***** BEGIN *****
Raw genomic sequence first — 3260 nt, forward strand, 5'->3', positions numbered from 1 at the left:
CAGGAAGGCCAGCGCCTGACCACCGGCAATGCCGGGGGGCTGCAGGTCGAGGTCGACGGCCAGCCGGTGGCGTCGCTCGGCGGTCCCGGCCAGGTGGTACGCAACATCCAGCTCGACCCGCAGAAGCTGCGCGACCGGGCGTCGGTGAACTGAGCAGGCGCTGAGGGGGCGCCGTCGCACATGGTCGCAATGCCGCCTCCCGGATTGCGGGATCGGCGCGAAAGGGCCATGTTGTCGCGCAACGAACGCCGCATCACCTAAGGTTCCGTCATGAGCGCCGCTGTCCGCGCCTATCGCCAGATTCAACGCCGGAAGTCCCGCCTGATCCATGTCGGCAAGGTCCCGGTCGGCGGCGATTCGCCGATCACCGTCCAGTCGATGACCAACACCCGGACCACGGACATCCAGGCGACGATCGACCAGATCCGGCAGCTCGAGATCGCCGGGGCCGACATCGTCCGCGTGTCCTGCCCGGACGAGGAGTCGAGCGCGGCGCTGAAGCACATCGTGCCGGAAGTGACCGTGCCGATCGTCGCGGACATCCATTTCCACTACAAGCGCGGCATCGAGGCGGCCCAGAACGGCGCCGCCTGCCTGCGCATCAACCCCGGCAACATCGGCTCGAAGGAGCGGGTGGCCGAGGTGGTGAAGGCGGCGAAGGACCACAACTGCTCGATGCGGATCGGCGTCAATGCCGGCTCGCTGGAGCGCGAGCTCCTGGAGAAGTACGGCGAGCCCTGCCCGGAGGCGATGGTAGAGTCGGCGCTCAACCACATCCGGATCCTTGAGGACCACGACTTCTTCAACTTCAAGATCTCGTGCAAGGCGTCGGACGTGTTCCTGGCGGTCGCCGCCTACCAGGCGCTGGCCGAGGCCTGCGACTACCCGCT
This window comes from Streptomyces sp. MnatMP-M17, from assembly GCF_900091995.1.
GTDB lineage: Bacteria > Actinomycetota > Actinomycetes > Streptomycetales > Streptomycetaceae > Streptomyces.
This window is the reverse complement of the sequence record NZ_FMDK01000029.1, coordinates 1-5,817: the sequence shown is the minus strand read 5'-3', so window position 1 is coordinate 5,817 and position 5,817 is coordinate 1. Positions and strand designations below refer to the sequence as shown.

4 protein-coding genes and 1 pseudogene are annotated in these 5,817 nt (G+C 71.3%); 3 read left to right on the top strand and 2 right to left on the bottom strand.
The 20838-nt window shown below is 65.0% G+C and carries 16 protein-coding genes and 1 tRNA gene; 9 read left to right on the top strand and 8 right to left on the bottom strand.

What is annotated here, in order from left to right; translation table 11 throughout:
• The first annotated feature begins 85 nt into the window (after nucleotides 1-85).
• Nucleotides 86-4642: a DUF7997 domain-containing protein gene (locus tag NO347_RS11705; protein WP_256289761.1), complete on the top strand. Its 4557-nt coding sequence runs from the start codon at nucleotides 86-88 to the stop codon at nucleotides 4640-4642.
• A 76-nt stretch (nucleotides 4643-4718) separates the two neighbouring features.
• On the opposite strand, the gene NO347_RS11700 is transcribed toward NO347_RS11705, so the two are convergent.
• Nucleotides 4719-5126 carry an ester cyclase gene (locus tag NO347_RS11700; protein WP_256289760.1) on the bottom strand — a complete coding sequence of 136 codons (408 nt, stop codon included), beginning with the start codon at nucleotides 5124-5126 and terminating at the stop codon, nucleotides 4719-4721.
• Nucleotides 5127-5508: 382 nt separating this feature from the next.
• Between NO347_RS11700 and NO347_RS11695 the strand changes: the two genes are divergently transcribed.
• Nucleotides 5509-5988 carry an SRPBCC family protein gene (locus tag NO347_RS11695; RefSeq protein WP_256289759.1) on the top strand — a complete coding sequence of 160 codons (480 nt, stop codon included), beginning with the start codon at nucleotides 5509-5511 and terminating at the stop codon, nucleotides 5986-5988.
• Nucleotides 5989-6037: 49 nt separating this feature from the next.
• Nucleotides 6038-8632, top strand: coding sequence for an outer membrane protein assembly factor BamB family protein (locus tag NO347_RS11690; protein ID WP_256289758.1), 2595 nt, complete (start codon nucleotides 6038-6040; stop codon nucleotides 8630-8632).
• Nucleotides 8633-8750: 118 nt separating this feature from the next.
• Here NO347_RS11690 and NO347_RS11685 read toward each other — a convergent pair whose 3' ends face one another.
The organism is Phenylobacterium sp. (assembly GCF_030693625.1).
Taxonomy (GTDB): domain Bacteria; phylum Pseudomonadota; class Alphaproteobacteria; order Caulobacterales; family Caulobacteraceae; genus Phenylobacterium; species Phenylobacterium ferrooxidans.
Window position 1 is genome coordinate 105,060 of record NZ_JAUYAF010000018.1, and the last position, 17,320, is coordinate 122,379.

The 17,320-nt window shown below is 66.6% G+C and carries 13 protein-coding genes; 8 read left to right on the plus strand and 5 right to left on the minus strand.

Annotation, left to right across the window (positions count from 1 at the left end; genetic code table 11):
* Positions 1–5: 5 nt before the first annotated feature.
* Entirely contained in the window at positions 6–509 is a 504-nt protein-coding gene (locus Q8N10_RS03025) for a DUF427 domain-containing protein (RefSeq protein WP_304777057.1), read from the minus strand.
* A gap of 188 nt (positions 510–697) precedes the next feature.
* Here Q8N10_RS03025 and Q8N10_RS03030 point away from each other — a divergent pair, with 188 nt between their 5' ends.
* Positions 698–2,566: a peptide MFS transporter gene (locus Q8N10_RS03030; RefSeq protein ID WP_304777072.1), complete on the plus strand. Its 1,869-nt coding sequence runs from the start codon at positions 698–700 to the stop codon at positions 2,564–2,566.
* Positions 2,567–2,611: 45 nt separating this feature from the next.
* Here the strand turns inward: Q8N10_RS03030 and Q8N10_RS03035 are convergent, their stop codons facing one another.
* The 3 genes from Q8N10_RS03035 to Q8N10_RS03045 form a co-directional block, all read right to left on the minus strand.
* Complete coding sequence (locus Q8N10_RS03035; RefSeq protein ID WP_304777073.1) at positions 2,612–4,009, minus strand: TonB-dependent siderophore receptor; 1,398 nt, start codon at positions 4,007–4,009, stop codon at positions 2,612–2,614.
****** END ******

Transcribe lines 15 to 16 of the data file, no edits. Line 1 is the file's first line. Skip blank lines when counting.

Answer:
• Between NO347_RS11700 and NO347_RS11695 the strand changes: the two genes are divergently transcribed.
• Nucleotides 5509-5988 carry an SRPBCC family protein gene (locus tag NO347_RS11695; RefSeq protein WP_256289759.1) on the top strand — a complete coding sequence of 160 codons (480 nt, stop codon included), beginning with the start codon at nucleotides 5509-5511 and terminating at the stop codon, nucleotides 5986-5988.